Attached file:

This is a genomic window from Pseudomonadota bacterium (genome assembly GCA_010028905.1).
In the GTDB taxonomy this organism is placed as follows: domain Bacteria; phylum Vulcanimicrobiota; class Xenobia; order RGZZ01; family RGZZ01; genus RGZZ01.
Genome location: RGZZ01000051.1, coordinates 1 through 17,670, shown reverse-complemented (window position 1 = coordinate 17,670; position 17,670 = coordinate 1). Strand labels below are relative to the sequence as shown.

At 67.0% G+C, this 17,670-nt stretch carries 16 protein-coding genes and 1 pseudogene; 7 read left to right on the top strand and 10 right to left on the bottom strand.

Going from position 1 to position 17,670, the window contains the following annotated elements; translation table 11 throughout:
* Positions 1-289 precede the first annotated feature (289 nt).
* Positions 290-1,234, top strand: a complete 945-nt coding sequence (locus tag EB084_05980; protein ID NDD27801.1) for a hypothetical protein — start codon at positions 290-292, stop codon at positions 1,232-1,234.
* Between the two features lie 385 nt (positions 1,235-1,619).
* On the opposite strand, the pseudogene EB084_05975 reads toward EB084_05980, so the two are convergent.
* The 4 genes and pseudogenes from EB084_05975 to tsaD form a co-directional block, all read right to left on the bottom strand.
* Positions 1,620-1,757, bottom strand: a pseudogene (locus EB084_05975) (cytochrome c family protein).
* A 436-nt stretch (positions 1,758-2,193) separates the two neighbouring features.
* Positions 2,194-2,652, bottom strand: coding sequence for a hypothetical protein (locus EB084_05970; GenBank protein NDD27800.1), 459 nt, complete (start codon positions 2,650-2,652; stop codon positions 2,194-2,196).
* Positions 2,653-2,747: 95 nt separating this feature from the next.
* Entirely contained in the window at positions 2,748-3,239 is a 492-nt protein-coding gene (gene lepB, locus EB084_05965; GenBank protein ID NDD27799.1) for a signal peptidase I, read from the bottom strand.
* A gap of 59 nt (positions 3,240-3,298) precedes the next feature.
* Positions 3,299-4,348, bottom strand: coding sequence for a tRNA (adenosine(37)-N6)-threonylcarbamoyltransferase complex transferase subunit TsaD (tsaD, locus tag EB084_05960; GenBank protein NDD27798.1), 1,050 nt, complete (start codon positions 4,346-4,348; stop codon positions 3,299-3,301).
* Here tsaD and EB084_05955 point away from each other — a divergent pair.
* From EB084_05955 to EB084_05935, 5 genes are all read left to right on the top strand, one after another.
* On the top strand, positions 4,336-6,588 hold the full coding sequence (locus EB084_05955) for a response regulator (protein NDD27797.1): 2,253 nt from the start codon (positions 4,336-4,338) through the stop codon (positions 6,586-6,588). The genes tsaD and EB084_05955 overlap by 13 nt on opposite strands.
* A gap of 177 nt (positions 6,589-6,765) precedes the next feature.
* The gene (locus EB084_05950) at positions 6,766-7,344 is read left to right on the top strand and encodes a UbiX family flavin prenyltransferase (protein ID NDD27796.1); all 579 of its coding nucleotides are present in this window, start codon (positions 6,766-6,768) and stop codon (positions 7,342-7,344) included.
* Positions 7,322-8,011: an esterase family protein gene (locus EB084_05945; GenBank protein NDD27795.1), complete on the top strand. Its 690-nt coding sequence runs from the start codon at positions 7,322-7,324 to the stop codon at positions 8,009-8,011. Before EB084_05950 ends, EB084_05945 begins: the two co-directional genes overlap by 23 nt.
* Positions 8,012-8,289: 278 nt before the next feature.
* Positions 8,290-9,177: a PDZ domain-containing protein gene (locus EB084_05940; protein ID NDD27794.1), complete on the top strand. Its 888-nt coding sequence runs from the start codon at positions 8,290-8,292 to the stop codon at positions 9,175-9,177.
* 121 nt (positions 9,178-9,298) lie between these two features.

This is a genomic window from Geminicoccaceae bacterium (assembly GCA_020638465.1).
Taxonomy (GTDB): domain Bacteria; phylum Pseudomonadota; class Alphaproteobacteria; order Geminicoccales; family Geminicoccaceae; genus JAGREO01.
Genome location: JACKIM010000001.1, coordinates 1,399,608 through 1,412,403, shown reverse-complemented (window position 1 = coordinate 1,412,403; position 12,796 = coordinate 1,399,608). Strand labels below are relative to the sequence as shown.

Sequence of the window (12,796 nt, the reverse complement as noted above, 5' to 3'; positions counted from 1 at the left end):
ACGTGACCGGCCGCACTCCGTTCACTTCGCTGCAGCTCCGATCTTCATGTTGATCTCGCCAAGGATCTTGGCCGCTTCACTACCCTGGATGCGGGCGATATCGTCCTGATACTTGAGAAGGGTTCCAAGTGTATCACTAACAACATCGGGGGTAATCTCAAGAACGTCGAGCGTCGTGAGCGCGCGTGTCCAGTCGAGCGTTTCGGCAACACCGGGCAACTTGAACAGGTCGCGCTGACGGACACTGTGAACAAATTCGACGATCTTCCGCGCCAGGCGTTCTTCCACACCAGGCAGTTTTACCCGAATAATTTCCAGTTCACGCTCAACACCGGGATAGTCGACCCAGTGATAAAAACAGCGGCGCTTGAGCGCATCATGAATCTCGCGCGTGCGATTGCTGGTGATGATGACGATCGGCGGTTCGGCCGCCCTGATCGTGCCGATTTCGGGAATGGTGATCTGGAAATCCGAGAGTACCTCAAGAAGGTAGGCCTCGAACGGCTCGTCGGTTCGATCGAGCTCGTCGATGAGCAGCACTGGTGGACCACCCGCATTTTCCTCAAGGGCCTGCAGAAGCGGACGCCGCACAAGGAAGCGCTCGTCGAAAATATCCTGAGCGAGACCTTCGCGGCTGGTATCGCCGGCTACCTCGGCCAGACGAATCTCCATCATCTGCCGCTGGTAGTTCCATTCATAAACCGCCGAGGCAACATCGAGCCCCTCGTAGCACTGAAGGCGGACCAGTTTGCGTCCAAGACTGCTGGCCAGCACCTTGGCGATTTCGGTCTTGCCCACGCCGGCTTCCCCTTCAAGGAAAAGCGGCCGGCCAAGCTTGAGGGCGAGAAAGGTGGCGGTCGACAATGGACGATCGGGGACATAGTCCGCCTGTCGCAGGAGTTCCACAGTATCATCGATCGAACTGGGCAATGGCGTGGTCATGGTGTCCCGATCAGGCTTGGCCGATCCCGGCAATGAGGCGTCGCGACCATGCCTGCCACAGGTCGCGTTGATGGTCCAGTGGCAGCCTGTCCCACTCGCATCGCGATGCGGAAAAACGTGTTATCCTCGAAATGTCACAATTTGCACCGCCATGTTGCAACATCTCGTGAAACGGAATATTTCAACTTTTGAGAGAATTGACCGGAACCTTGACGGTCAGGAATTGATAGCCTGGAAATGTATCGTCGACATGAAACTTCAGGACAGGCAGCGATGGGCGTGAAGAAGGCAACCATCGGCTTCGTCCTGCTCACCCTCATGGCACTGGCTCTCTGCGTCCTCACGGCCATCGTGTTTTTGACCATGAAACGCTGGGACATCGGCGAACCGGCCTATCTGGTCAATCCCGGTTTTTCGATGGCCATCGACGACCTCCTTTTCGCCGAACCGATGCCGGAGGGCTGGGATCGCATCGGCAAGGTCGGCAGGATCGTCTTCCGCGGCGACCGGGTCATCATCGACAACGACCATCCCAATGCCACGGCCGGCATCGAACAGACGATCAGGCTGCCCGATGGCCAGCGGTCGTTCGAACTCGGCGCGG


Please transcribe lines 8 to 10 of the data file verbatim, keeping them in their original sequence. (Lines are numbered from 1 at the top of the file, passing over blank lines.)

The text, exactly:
* Between the two features lie 385 nt (positions 1,235-1,619).
* On the opposite strand, the pseudogene EB084_05975 reads toward EB084_05980, so the two are convergent.
* The 4 genes and pseudogenes from EB084_05975 to tsaD form a co-directional block, all read right to left on the bottom strand.